In any case, America will be so engrossed in the next few years with its own domestic problems that a tiny sprinkling of islands somewhere in the Pacific will matter less and less. Whether it’s Obama at the helm, or a McCain, or God forbid, a Sarah Palin at the bat.

* * *

Worries were likewise expressed about the doom and gloom pervading the world’s financial markets. To which I said that of course it’s going to affect us, but then again, when did we ever really feel better that sad developments triggered elsewhere affect us so?

When the Asian recession hit us in 1997, we were left wondering why we did not see any suicides unlike those that we read about in Bangkok and Singapore. Not that we cared enough if a billionaire or two of the buccaneering type jumped off a forty-storey building, but it never happened here. First because we were decoupled from the rest of the region simply because we were never a big player, or second, because those who ought to have jumped were smarter than all of us. They knew how to recover their losses by simply being powerful, and using that power to pay off their indebtedness. Ask Manny Villar, that’s his expertise.

So now that Wall Street is melting down, and London Bridge is falling apart, why worry?

Worried though and biting their nails are the filthy rich who thought such sterling-quality names as Lehmann and Morgan Stanley and Hypovereins and Coutts and Barclays and the Royal Bank of Scotland were safe havens for ill-gotten and laundered filth, and now see their lucre go dross by the day.

“Karma”, a lady senator lately declared of these corrupt and corruptible. But then again, that’s our money they purloined that’s now going down to the dregs.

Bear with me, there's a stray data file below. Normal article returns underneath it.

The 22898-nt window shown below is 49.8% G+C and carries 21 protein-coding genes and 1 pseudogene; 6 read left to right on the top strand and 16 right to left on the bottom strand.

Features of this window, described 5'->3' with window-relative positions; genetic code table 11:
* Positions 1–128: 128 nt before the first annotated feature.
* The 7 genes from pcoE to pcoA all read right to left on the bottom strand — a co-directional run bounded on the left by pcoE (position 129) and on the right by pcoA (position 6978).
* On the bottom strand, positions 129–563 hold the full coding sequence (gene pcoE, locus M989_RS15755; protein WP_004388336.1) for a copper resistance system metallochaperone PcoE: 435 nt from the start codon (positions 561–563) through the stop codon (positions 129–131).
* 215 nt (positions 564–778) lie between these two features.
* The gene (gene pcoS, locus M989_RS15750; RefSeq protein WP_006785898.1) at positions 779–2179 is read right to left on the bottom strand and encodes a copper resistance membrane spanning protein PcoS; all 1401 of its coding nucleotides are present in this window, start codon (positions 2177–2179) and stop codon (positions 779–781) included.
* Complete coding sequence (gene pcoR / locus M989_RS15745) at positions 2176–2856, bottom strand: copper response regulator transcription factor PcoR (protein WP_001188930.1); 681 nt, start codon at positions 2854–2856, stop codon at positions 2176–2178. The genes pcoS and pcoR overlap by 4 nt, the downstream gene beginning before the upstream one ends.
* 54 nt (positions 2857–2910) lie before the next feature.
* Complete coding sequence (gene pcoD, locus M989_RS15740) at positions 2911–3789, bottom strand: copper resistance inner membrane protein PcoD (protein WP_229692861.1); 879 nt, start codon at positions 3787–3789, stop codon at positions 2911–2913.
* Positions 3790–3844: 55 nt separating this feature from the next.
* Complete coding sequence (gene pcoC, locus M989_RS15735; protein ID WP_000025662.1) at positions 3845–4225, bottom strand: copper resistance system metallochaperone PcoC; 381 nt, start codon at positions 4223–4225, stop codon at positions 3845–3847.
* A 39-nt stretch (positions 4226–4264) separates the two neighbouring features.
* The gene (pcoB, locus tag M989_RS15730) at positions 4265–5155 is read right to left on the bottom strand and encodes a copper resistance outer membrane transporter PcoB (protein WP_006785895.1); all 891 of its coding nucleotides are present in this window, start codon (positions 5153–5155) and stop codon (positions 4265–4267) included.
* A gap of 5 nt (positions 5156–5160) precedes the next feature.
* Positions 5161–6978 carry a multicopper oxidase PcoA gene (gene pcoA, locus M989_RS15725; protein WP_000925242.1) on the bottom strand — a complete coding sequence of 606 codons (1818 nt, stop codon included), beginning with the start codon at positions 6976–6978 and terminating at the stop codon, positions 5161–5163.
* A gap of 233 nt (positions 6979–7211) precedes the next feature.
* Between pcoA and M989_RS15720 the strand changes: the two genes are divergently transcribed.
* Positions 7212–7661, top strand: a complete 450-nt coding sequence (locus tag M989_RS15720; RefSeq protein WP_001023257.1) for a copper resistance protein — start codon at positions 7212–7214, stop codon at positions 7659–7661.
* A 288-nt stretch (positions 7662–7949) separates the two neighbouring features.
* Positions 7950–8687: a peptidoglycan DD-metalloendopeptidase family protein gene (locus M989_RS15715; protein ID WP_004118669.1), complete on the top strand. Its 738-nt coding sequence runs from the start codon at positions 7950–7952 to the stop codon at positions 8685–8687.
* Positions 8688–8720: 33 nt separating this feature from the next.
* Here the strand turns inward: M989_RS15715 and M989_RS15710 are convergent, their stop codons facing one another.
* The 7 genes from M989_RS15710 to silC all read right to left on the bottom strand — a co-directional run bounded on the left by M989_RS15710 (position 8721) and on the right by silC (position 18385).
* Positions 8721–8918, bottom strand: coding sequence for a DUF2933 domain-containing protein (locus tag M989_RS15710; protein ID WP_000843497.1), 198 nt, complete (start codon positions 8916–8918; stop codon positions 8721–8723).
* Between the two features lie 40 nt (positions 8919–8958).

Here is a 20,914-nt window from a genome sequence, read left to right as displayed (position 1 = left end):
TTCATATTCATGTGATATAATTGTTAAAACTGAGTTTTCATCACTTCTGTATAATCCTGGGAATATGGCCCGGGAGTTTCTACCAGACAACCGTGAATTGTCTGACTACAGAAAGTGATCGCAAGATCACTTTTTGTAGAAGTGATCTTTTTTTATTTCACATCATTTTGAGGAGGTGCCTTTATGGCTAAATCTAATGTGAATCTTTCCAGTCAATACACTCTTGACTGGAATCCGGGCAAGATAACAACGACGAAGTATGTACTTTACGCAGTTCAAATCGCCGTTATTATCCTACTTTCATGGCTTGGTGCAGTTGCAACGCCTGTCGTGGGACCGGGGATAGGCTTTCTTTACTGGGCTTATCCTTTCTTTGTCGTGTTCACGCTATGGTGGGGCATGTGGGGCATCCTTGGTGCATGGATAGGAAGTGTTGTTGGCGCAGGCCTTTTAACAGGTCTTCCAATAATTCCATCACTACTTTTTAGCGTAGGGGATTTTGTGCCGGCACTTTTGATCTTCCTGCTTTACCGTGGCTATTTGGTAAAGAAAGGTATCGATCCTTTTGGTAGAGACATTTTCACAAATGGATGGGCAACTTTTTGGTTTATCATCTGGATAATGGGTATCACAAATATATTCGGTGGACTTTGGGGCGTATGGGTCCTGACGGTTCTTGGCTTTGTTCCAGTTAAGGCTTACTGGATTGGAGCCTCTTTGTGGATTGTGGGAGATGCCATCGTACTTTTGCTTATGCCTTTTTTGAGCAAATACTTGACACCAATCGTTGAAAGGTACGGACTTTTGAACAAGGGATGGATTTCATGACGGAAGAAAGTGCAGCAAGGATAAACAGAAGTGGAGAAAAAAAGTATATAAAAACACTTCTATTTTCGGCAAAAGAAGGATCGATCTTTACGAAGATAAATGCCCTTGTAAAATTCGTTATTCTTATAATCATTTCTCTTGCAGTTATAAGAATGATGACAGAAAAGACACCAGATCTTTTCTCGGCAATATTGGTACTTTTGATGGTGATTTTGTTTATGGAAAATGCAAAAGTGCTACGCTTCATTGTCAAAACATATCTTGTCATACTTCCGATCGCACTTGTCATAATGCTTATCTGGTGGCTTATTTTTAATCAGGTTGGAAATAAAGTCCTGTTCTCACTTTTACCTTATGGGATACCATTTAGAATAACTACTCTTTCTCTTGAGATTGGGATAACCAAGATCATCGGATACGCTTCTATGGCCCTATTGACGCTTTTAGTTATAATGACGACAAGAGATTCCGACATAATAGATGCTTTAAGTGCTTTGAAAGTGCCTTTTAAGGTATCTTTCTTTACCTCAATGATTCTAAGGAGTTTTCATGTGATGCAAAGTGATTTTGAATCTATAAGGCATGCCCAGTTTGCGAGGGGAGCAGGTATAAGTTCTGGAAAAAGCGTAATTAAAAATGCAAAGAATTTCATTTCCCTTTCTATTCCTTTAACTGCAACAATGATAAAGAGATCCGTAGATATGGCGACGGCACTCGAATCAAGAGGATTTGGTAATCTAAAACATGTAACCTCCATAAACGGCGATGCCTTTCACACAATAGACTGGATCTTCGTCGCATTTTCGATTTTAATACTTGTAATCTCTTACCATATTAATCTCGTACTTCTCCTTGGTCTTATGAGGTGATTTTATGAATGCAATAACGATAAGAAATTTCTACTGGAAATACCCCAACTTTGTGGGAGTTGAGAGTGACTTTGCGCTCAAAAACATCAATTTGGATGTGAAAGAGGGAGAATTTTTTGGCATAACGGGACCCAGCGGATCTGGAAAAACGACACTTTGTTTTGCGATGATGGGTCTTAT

As always, it’s Juan de la Cruz collectively holding the empty bag.

* * *

Meanwhile, the lady who gave this nation the kind of slow misery that her “better” idol in DC gave the Americans in one fell blow, still looks for succour from the gnomes of M Street.

“The World Bank”, she claimed to her mental inferiors who saw her only in the hope that she would loosen up the purse strings of the nation for their small mercies, “has ten billion dollars” as stand-by assistance for poor little us.

The following day, the World Bank said, “Ano ka, hilo?”

And her loyal courtiers “clarified”--- IMF ‘yun, hindi WB. He, he, he.

Truth is, we just have to prepare for the hard times. Hongkong and Singapore will lay off many of their domestics and the “amahs” of their children. Those who used to form a beeline for work abroad will be turned down in increasing numbers. Electronics exports will be slashed by the First World whose consumers will worry more about keeping up with their mortgage payments. The few garments we still produce will find no markets in the West, while the rest of the East produce the same much cheaper.

So it will be by the bootstraps for the benighted land. But who is to pull those bootstraps? Still the little Dona whose mandate to rule even heaven frowns upon, whose tiny fingers have turned to giant claws snatching everything, and whose appendages have grown their own appetites as much, Frankensteins yet to be sated?

God, why do you punish your people so?